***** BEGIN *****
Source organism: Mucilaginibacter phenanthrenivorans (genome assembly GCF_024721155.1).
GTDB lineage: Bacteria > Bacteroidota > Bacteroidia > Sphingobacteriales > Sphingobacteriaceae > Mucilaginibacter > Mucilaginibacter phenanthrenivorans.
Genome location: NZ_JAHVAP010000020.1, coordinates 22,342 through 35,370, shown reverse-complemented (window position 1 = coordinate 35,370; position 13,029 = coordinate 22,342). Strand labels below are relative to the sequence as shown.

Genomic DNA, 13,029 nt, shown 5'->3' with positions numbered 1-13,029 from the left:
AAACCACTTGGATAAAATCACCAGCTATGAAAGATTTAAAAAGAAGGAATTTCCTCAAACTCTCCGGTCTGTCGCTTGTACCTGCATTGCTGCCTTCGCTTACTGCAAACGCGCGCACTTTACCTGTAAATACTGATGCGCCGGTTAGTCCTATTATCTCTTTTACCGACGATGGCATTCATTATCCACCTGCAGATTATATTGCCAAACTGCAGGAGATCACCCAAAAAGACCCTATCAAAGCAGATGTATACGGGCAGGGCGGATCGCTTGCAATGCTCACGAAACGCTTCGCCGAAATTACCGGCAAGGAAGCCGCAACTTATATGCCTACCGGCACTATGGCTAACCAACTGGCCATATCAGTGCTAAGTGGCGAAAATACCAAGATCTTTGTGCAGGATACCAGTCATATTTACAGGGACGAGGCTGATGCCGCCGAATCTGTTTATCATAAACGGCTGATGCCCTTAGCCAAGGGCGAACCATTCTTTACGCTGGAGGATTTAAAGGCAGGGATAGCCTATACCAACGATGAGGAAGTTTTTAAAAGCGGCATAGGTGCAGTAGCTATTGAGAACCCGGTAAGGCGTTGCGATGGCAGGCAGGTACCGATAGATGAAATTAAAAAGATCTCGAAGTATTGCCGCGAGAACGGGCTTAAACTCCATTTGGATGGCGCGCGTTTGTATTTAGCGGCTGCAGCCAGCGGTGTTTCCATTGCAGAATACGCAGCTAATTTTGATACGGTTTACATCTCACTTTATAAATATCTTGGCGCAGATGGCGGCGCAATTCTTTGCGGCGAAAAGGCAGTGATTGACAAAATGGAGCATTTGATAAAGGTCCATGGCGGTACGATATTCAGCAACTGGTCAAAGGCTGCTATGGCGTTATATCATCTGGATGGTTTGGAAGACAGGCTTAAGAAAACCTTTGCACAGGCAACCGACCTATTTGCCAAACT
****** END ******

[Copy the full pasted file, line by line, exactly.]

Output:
Source organism: Mucilaginibacter phenanthrenivorans (genome assembly GCF_024721155.1).
GTDB lineage: Bacteria > Bacteroidota > Bacteroidia > Sphingobacteriales > Sphingobacteriaceae > Mucilaginibacter > Mucilaginibacter phenanthrenivorans.
Genome location: NZ_JAHVAP010000020.1, coordinates 22,342 through 35,370, shown reverse-complemented (window position 1 = coordinate 35,370; position 13,029 = coordinate 22,342). Strand labels below are relative to the sequence as shown.

Genomic DNA, 13,029 nt, shown 5'->3' with positions numbered 1-13,029 from the left:
AAACCACTTGGATAAAATCACCAGCTATGAAAGATTTAAAAAGAAGGAATTTCCTCAAACTCTCCGGTCTGTCGCTTGTACCTGCATTGCTGCCTTCGCTTACTGCAAACGCGCGCACTTTACCTGTAAATACTGATGCGCCGGTTAGTCCTATTATCTCTTTTACCGACGATGGCATTCATTATCCACCTGCAGATTATATTGCCAAACTGCAGGAGATCACCCAAAAAGACCCTATCAAAGCAGATGTATACGGGCAGGGCGGATCGCTTGCAATGCTCACGAAACGCTTCGCCGAAATTACCGGCAAGGAAGCCGCAACTTATATGCCTACCGGCACTATGGCTAACCAACTGGCCATATCAGTGCTAAGTGGCGAAAATACCAAGATCTTTGTGCAGGATACCAGTCATATTTACAGGGACGAGGCTGATGCCGCCGAATCTGTTTATCATAAACGGCTGATGCCCTTAGCCAAGGGCGAACCATTCTTTACGCTGGAGGATTTAAAGGCAGGGATAGCCTATACCAACGATGAGGAAGTTTTTAAAAGCGGCATAGGTGCAGTAGCTATTGAGAACCCGGTAAGGCGTTGCGATGGCAGGCAGGTACCGATAGATGAAATTAAAAAGATCTCGAAGTATTGCCGCGAGAACGGGCTTAAACTCCATTTGGATGGCGCGCGTTTGTATTTAGCGGCTGCAGCCAGCGGTGTTTCCATTGCAGAATACGCAGCTAATTTTGATACGGTTTACATCTCACTTTATAAATATCTTGGCGCAGATGGCGGCGCAATTCTTTGCGGCGAAAAGGCAGTGATTGACAAAATGGAGCATTTGATAAAGGTCCATGGCGGTACGATATTCAGCAACTGGTCAAAGGCTGCTATGGCGTTATATCATCTGGATGGTTTGGAAGACAGGCTTAAGAAAACCTTTGCACAGGCAACCGACCTATTTGCCAAACT